Figure 1. Schematic system for rapid growth of KDP boules using continuous filtration.

2. Experimental details

2.1. Growth of KDP crystals

KDP crystals were grown rapidly from an over-saturated aqueous solution of high-purity KDP powder in a 45 L growth vessel equipped with a continuous filtration unit, as shown in Figure 1. Both the growth vessel and the continuous filtration unit were placed in a thermostatic water bath. Two kinds of filter (the first-level filter was of the order of 0.1 ${\rm\mu}\text{m}$, the second-level filter was of the order of 0.01 ${\rm\mu}\text{m}$) were connected inside the continuous filtration unit. A well-polished Z-cut crystal of size 8 mm × 8 mm × 4 mm was fixed in the center of the growth plate to initiate the crystallization. The growth rate was controlled to 10 mm/day by lowering the temperature from 318 to 305 K. The crystal was rotated in the ‘forward–stop–backward’ mode at a speed of 70 r.p.m. The temperature was controlled by a programmable Shimada controller (Model FP21) with an accuracy of 0.02 K. The KDP plates, labeled as CF-1 to CF-6, were cut in a Type I second harmonic generation (SHG) orientation from the same boule prepared by rapid growth with continuous filtration. A further six Type I KDP plates, labeled NCF-1 to NCF-6, prepared by rapid growth without continuous filtration, were chosen as a comparison. All KDP plates were cut to a size of 50 mm × 50 mm × 10 mm. They were annealed at $165^{\circ }\text{C}$ and polished by diamond turning before taking measurements.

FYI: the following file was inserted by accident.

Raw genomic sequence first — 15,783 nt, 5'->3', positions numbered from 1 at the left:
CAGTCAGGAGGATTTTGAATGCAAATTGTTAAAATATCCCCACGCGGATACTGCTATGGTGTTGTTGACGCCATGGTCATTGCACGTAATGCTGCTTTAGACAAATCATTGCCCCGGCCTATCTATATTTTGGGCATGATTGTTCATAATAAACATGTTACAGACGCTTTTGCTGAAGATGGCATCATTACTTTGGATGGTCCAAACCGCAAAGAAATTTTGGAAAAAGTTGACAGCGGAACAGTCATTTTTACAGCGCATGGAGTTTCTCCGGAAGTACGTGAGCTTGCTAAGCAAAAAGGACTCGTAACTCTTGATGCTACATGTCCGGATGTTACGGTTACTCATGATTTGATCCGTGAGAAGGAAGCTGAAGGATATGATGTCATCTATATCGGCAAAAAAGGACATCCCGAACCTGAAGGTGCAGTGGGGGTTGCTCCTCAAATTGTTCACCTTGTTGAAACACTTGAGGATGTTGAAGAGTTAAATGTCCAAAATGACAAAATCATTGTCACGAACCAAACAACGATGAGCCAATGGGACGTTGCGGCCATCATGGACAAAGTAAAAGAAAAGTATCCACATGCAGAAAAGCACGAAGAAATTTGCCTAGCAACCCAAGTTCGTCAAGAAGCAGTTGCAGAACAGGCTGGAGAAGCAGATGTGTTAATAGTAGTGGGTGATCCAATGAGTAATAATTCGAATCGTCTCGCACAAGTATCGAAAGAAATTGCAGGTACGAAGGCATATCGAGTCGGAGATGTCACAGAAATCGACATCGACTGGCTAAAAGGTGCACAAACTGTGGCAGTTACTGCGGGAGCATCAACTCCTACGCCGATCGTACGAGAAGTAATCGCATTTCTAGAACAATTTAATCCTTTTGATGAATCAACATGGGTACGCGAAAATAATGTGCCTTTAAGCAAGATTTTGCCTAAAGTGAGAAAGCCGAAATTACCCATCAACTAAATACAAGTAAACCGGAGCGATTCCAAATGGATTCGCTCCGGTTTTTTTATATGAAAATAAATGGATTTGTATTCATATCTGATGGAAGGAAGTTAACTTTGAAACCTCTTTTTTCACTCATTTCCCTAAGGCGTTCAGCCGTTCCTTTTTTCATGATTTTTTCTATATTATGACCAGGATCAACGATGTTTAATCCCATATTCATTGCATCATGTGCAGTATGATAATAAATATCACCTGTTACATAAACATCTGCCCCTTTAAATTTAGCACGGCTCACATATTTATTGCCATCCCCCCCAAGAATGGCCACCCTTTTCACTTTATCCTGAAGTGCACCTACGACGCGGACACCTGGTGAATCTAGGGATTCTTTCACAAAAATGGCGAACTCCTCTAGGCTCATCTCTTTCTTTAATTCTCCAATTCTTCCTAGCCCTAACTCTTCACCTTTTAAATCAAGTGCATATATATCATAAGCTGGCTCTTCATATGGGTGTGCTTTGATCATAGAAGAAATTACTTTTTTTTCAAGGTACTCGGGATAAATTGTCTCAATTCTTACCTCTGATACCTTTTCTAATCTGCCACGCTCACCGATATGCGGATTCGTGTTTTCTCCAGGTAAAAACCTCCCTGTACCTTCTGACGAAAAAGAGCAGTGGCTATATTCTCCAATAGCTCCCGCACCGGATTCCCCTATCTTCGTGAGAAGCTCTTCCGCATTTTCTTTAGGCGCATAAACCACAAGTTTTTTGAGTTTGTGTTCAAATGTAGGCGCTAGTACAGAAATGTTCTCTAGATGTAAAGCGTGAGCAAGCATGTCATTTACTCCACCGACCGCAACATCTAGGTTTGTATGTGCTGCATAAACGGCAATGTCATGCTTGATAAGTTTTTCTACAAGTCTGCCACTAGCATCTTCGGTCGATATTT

2.2. Measurement of transmittance spectra

The transmittance spectra of the samples were measured with a Lambda 1050 UV/Vis/NIR spectrophotometer in the wavelength range 300–1100 nm and are shown in Figure 2.

It was found that the transmittance of the CF series samples was slightly (approximately 0.2%–1%) higher than the NCF series samples in the wavelength range 300–850 nm, and at least 2% higher than the NCF series samples in the wavelength range 850–1100 nm.

Figure 2. Transmittance spectra of KDP crystals.

Figure 3. Schematic of the detection system for bulk defects in KDP crystals.

Figure 4. Typical scattering defects (a) ‘micron size’, (b) ‘sub-micron size’, (c) ‘nano-scale cluster’.

2.3. Detection of bulk defects

Defects embedded in the crystals were detected by scattered light microscopy using high-intensity dark-field illumination (Figure 3). A CW 532 nm laser with a Gaussian spatial profile was focused and illuminated the bulk site at a power of 1.3 W. The focal length was 5000 mm, and the effective area of the spot on the sample was 0.8 mm[Reference Chernov, Zaitseva and Rashkovich2]. The image of the illuminated region was captured, orthogonal to the direction of laser propagation, through the side of the sample.